McBee describes his approach as “playing on the extremely important Biblical device of absence, silence and lacuna in textual narrative”–in a sense inventing his own stories, filling in the perceived gaps in what will always be a perplexing tale, much as was done by the rabbis in the Midrash. Investigating how one might express the complex psychological interactions, the pains–both those inflicted and those borne–and the potential motives of the various players in this drama, the artist raises important issues about the limits of what we can and even should know about what might have happened to Abraham, Sarah, Hagar, Isaac, and Ishmael. He may be the first patriarch, but Abraham doesn’t get off easily here; he’s never really redeemed by McBee, who uses these paintings to express his concern about actions that, if carried out by others, would not be condoned. There’s an uncomfortably implied question: do we ourselves have the guts to pass judgment on our patriarch? This sense of both examining the details that might have been left out, and then realizing one is only really left with more uncertainty, combine to imbue these paintings with a kind of mystery.
Perhaps that’s only fitting, given McBee’s personal commitments as a modern orthodox Jew. But this is no story of Asher Lev, since the artist understands that painting can accomplish many things, and he’s not engaged in an act of rebellion. Quite the contrary, he obviously believes in the redemptive value of painting–both doing it and viewing it. For art can help us to see aspects of the world we might otherwise have missed. The ambitious scale of Sarah’s Trials, with its strong narrative thrust, leads us to a greater understanding of the humanity of the characters portrayed, and reminds us that most Biblical heroes (e.g., Moses, David) were complicated and flawed people, rather than supermen. It’s not really a homiletic exercise; rather, we’re left to intuit this from the visual hints–whether the props (the hint of sadomasochism in the whip) or the contemporary clothing mixed with something not quite identifiable, but somehow of another time, or even of many other times. This mix-and-match approach creates a visual tension that is borne out by hints of continuity in the relationship between each segment in this series of diptychs: color relationships, the anachronistic architectural settings and garb worn by the actors in the drama, the structuring of background, and even the very formal geometric organization of the picture plane.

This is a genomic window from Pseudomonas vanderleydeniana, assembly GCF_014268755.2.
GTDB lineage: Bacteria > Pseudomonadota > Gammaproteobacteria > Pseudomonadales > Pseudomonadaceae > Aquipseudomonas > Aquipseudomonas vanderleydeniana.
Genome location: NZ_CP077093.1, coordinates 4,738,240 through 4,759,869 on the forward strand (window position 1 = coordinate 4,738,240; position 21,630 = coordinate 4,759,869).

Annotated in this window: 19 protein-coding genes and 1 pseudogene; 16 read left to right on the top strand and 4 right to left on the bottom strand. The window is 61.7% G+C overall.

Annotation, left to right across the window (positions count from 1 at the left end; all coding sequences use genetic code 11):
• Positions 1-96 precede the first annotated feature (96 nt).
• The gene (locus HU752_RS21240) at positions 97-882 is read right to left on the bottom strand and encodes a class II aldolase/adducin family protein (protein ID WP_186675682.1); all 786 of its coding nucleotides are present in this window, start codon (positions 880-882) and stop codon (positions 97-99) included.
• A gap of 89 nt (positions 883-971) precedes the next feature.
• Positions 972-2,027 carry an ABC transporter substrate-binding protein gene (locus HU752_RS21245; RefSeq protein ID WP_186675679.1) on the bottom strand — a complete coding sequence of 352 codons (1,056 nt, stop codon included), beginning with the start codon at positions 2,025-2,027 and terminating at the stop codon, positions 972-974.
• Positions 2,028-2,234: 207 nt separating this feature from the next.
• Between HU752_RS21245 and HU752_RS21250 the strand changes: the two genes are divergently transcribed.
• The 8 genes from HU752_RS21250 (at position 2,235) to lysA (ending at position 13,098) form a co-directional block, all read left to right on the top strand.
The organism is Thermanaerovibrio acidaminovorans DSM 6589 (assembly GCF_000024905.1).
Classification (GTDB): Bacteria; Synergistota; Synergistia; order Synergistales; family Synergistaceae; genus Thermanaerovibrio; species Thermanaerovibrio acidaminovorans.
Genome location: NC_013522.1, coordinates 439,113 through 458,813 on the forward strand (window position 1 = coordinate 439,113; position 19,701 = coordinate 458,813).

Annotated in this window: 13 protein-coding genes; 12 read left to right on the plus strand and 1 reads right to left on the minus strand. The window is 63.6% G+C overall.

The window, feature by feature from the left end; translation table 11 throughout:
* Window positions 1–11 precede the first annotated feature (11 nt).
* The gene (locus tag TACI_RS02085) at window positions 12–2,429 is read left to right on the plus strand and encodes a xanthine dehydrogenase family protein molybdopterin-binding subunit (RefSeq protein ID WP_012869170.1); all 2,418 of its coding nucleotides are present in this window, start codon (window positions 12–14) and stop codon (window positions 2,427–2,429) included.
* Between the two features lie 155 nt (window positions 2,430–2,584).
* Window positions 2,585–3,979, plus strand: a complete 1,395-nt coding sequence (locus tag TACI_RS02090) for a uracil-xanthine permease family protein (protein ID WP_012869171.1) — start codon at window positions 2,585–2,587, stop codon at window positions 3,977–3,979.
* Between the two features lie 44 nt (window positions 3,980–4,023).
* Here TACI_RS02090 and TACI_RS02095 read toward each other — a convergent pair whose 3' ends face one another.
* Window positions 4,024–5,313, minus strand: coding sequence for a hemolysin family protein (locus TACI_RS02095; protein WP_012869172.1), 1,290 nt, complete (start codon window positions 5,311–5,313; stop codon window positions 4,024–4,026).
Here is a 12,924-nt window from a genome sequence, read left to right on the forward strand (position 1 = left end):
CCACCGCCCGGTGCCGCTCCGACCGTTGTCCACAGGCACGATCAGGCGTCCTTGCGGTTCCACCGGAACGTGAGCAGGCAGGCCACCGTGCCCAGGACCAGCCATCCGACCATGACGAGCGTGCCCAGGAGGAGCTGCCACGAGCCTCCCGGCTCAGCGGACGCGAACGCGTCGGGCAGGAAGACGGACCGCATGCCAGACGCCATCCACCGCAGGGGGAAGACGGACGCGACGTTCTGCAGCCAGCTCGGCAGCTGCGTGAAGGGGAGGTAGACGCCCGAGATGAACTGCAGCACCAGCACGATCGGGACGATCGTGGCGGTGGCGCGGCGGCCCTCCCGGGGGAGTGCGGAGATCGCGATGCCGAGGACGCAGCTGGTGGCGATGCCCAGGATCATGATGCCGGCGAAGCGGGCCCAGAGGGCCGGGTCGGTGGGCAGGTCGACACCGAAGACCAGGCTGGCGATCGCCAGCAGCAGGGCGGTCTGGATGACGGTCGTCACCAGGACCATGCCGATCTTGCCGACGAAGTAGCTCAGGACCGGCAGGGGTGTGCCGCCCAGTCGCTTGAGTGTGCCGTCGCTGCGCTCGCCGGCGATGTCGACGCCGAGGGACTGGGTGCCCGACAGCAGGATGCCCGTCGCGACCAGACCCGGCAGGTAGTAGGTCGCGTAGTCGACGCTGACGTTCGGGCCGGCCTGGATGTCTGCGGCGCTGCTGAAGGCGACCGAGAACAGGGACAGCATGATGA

Perhaps the most instructive aspect of this grand oeuvre is in its not permitting us to escape the demands made on us by the various texts McBee elucidates and extends. For he understands that the magisterial texts of our tradition–the Torah, the Midrash, which are the bases from which he operates–are not easily understood. Like caricatures of Jewish parents, they insist on repeat visits. Indeed, it is from his own repetitious reengagement with challenging and even contradictory texts that McBee has assembled these works; and they, in turn, dare us to engage in our own exercises in revisiting the narratives, as well as the complex interpretations of them that assert Richard McBee’s mastery of the nuances in Jewish textual tradition and their transformation to his grand vision in painting.
Tom L. Freudenheim